Professor Ruth Ann Armitage Receives NSF Grant
Dr. Ruth Ann Armitage from the Chemistry Department recently received a grant for $122,630 from the National Science Foundation (NSF) to support her project entitled RUI: Evaluating the Limits and Capabilities of Plasma Chemical Oxidation for Accelerator Mass Spectrometric Radiocarbon Dating in Archaeology.
Dr. Armitage and her team of students and archaeologist collaborators seek to demonstrate the accuracy, precision and minimum sample size that can be radiocarbon dated with plasma chemical oxidation sample preparation. They plan to accomplish this through comparative studies of rock painting samples, calcined bones, and textile fragments. This work will aid in understanding the effects of chemical pretreatments on samples dated in this way, as well as improving the method so that it can become more widely applicable. The proposed project will investigate the fundamental limitations of the PCO method in order to optimize its use for otherwise difficult to date archaeological materials. The project examines minimally-destructive and rapid methods for reliably dating these types of samples with AMS radiocarbon analysis. Successful completion of the proposal’s objectives will improve the ability to date archeological materials.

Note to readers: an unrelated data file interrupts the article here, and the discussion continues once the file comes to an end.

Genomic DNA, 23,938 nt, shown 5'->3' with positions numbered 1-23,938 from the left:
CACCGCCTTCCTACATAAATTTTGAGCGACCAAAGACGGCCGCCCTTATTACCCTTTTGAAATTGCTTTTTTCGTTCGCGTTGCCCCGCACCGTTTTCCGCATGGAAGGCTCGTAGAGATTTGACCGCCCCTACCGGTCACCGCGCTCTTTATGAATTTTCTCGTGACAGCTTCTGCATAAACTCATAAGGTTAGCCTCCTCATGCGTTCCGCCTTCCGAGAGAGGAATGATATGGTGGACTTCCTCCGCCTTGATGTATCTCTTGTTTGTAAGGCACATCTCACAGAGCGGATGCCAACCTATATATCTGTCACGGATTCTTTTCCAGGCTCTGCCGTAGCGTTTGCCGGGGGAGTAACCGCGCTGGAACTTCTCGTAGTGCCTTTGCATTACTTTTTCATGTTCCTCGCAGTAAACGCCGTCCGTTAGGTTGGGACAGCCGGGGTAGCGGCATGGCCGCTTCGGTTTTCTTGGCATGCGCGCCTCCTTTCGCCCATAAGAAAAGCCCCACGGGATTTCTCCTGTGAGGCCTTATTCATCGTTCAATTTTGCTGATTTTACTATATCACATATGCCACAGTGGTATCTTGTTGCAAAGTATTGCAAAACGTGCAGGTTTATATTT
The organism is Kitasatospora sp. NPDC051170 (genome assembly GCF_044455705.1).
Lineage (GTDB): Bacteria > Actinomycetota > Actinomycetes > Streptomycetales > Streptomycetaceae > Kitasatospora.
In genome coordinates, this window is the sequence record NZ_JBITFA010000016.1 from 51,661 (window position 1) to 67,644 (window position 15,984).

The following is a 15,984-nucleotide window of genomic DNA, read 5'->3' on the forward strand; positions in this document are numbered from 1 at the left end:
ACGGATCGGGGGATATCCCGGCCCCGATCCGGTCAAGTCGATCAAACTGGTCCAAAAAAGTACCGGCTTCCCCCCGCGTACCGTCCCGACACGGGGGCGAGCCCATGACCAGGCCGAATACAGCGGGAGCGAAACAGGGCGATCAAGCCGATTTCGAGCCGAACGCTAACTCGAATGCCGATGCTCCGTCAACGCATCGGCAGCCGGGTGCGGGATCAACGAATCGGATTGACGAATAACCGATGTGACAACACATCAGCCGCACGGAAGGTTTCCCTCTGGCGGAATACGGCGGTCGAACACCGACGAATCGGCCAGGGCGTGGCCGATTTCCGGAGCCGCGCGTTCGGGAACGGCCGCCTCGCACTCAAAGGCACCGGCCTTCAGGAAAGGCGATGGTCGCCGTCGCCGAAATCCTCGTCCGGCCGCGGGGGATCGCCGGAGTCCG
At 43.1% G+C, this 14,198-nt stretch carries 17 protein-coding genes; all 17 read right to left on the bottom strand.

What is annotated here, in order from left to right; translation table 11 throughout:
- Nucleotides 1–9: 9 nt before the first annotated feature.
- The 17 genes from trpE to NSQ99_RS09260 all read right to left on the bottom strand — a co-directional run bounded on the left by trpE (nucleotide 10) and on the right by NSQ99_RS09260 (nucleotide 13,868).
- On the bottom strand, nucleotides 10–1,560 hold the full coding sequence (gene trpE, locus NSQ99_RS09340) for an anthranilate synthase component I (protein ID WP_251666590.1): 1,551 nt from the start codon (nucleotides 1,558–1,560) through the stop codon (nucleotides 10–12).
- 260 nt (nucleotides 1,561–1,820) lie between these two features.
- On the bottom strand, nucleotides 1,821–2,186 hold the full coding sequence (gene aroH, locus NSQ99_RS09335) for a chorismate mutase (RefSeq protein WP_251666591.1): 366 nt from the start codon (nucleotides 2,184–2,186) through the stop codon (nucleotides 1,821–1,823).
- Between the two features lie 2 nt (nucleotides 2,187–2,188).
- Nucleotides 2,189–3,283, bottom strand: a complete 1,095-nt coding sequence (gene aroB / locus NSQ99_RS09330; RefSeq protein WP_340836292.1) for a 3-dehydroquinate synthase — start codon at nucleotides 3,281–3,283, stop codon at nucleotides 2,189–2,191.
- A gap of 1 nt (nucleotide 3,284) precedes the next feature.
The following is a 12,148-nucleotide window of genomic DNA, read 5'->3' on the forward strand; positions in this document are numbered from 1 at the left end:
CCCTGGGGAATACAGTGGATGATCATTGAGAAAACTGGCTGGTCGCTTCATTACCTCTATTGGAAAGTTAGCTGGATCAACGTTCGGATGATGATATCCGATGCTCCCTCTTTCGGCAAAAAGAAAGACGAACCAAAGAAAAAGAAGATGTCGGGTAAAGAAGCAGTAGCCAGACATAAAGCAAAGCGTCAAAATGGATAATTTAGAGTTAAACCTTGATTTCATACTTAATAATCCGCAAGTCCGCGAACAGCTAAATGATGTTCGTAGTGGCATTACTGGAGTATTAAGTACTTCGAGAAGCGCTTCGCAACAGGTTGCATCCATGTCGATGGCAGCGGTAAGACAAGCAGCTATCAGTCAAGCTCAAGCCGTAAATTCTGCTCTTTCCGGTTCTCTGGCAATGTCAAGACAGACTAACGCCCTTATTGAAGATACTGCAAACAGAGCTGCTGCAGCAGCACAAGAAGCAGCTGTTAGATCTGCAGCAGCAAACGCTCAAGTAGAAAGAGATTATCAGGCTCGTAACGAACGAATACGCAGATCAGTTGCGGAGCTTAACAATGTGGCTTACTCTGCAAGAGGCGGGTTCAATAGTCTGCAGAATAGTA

This project is a return to work that Dr. Armitage first began at Texas A&M University as a graduate student with Dr. Marvin Rowe, who originated the plasma chemical oxidation method for preparing rock painting samples for radiocarbon dating. Both undergraduate and graduate students will be involved in applying the PCO method along with a variety of analytical techniques – FTIR and Raman spectroscopies, high resolution ambient ionization mass spectrometry, and GC-MS – to achieve the goals of this interdisciplinary project that brings together archaeology and chemistry.
Dr. Armitage appreciates all the support and internal funding that provided her the opportunities to submit a successful proposal, especially that from the staff in the EMU Office of Research Development and from Faculty Research Fellowships, Provost’s Research Support Awards, the Seller’s Fund, and the Chemistry Department.